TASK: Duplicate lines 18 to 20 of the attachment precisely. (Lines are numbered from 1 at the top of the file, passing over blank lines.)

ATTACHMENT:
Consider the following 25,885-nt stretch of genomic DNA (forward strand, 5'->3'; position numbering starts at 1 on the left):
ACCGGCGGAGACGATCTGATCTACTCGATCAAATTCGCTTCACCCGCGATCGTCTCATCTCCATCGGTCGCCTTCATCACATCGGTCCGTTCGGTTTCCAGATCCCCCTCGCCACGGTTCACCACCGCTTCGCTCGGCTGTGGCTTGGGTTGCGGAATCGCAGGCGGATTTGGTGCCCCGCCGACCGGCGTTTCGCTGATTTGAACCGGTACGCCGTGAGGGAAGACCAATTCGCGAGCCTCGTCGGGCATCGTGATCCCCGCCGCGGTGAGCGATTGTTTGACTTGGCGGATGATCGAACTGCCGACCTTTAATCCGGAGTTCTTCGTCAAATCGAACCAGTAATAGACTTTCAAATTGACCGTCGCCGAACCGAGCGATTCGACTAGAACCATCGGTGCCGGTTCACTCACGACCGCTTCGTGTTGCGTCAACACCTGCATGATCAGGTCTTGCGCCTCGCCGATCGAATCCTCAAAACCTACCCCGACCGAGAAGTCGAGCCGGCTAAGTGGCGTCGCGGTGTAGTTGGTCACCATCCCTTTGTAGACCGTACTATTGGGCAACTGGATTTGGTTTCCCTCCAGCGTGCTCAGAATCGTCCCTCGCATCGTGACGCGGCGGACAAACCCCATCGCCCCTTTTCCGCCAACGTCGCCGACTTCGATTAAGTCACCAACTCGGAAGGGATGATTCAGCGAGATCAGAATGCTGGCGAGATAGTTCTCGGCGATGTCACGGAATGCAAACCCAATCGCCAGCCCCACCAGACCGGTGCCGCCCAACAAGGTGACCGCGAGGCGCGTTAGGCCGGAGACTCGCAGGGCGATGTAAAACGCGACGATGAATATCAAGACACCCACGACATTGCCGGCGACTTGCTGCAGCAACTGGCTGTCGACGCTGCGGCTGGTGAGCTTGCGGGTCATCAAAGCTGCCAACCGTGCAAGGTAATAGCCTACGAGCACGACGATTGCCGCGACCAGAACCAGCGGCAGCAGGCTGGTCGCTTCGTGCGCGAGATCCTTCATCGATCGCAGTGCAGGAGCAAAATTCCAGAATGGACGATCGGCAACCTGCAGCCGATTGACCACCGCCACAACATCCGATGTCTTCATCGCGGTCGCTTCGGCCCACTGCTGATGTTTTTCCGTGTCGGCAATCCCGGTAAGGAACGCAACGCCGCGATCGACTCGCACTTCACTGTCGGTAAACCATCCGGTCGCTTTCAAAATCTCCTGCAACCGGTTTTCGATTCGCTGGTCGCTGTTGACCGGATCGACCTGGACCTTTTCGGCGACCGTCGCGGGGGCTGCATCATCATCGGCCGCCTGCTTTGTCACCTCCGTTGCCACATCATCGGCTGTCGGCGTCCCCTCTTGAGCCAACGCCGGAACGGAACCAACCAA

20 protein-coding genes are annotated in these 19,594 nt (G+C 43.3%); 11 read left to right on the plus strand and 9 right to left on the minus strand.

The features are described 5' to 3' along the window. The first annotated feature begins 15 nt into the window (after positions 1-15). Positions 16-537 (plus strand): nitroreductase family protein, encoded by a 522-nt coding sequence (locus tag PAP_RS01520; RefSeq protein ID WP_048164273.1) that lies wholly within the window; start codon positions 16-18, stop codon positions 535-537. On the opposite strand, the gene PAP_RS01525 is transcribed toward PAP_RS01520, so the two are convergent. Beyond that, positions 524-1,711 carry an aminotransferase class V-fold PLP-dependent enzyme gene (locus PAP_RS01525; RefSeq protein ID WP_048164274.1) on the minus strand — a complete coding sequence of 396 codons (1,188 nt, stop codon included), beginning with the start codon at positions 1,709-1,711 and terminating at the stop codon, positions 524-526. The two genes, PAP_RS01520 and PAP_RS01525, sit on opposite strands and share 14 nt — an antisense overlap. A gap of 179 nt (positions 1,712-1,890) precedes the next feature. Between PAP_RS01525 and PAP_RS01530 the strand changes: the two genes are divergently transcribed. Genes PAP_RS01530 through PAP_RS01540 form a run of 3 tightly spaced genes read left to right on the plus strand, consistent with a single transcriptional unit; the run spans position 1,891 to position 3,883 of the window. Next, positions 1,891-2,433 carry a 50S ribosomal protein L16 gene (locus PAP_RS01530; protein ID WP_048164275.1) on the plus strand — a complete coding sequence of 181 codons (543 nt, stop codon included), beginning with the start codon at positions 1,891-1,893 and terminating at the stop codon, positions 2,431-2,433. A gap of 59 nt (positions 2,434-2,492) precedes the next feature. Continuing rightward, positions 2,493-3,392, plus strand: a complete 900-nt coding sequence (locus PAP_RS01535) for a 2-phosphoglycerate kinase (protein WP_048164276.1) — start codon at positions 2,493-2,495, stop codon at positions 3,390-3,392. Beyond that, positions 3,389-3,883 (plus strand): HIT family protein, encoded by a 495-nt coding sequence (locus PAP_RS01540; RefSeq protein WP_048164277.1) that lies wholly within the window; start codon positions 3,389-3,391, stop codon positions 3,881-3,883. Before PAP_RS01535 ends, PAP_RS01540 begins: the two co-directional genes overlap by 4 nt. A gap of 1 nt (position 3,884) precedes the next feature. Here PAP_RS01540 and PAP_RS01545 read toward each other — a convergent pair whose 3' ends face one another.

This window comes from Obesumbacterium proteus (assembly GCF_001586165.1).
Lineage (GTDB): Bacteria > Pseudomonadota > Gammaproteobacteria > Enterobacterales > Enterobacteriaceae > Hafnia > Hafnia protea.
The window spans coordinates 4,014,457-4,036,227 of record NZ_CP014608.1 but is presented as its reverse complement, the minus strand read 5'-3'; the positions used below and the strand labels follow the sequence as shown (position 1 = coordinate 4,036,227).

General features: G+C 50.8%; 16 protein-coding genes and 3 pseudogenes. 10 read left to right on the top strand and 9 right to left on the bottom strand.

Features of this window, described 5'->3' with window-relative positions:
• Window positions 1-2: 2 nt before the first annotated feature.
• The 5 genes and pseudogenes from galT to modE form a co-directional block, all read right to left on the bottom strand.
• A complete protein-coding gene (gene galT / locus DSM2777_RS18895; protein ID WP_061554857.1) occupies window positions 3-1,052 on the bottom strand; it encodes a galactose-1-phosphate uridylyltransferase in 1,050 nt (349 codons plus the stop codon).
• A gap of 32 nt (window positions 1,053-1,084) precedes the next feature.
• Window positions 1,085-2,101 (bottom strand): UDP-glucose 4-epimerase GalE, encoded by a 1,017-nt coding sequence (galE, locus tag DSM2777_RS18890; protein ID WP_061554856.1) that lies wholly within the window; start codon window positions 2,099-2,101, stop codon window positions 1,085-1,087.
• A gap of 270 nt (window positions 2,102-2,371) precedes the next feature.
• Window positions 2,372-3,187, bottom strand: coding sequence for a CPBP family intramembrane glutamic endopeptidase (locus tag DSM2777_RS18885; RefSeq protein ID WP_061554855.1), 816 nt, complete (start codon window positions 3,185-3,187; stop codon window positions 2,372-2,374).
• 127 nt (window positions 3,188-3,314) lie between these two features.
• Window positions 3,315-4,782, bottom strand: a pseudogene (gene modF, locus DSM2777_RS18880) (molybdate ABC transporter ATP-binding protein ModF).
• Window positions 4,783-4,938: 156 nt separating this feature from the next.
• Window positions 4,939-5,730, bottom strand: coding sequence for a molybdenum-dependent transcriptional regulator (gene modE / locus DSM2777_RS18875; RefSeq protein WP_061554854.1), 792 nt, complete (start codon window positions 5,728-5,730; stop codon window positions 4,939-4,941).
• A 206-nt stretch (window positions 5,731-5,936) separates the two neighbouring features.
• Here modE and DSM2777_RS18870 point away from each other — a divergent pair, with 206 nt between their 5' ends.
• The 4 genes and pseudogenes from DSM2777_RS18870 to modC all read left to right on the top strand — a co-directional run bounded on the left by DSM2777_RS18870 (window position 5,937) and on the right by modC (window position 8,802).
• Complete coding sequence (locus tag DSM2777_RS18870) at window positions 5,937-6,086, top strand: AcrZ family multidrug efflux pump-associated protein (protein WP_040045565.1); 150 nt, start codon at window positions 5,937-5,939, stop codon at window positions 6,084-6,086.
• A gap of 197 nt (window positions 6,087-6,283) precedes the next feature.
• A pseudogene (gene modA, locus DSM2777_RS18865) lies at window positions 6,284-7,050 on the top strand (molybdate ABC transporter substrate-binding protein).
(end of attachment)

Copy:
• Window positions 3,315-4,782, bottom strand: a pseudogene (gene modF, locus DSM2777_RS18880) (molybdate ABC transporter ATP-binding protein ModF).
• Window positions 4,783-4,938: 156 nt separating this feature from the next.
• Window positions 4,939-5,730, bottom strand: coding sequence for a molybdenum-dependent transcriptional regulator (gene modE / locus DSM2777_RS18875; RefSeq protein WP_061554854.1), 792 nt, complete (start codon window positions 5,728-5,730; stop codon window positions 4,939-4,941).